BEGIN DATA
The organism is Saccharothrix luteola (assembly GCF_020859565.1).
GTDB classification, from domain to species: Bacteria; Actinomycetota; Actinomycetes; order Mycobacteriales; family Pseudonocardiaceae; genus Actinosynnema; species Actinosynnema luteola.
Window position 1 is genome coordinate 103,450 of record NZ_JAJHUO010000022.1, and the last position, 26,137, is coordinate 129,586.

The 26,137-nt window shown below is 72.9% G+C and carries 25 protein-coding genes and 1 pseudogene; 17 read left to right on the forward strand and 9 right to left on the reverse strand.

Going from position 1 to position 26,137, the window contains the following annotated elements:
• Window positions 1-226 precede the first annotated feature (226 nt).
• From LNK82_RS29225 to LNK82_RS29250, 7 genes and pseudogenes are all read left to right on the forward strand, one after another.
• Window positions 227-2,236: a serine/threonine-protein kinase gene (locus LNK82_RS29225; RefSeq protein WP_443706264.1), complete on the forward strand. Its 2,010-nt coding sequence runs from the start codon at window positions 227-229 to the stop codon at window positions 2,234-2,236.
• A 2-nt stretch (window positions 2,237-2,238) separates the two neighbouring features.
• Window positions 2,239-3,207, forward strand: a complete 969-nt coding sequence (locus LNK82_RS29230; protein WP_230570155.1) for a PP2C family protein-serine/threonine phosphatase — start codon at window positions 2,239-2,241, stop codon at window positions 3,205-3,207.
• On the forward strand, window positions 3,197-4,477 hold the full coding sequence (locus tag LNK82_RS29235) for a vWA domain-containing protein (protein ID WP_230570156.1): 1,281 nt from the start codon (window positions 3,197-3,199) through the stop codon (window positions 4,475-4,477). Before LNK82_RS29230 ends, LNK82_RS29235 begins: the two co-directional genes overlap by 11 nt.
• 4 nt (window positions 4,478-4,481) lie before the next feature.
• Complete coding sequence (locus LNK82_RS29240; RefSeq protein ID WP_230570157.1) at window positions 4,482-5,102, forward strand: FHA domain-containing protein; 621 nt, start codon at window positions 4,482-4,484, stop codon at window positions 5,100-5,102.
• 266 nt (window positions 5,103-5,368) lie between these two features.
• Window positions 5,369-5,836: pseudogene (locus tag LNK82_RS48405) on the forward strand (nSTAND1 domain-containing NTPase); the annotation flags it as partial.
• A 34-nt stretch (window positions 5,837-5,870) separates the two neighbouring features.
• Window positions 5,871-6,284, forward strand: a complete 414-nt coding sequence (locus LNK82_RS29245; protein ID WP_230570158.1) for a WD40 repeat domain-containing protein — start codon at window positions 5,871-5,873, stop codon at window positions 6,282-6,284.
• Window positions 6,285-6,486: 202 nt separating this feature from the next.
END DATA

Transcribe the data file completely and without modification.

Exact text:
The organism is Saccharothrix luteola (assembly GCF_020859565.1).
GTDB classification, from domain to species: Bacteria; Actinomycetota; Actinomycetes; order Mycobacteriales; family Pseudonocardiaceae; genus Actinosynnema; species Actinosynnema luteola.
Window position 1 is genome coordinate 103,450 of record NZ_JAJHUO010000022.1, and the last position, 26,137, is coordinate 129,586.

The 26,137-nt window shown below is 72.9% G+C and carries 25 protein-coding genes and 1 pseudogene; 17 read left to right on the forward strand and 9 right to left on the reverse strand.

Going from position 1 to position 26,137, the window contains the following annotated elements:
• Window positions 1-226 precede the first annotated feature (226 nt).
• From LNK82_RS29225 to LNK82_RS29250, 7 genes and pseudogenes are all read left to right on the forward strand, one after another.
• Window positions 227-2,236: a serine/threonine-protein kinase gene (locus LNK82_RS29225; RefSeq protein WP_443706264.1), complete on the forward strand. Its 2,010-nt coding sequence runs from the start codon at window positions 227-229 to the stop codon at window positions 2,234-2,236.
• A 2-nt stretch (window positions 2,237-2,238) separates the two neighbouring features.
• Window positions 2,239-3,207, forward strand: a complete 969-nt coding sequence (locus LNK82_RS29230; protein WP_230570155.1) for a PP2C family protein-serine/threonine phosphatase — start codon at window positions 2,239-2,241, stop codon at window positions 3,205-3,207.
• On the forward strand, window positions 3,197-4,477 hold the full coding sequence (locus tag LNK82_RS29235) for a vWA domain-containing protein (protein ID WP_230570156.1): 1,281 nt from the start codon (window positions 3,197-3,199) through the stop codon (window positions 4,475-4,477). Before LNK82_RS29230 ends, LNK82_RS29235 begins: the two co-directional genes overlap by 11 nt.
• 4 nt (window positions 4,478-4,481) lie before the next feature.
• Complete coding sequence (locus LNK82_RS29240; RefSeq protein ID WP_230570157.1) at window positions 4,482-5,102, forward strand: FHA domain-containing protein; 621 nt, start codon at window positions 4,482-4,484, stop codon at window positions 5,100-5,102.
• 266 nt (window positions 5,103-5,368) lie between these two features.
• Window positions 5,369-5,836: pseudogene (locus tag LNK82_RS48405) on the forward strand (nSTAND1 domain-containing NTPase); the annotation flags it as partial.
• A 34-nt stretch (window positions 5,837-5,870) separates the two neighbouring features.
• Window positions 5,871-6,284, forward strand: a complete 414-nt coding sequence (locus LNK82_RS29245; protein ID WP_230570158.1) for a WD40 repeat domain-containing protein — start codon at window positions 5,871-5,873, stop codon at window positions 6,282-6,284.
• Window positions 6,285-6,486: 202 nt separating this feature from the next.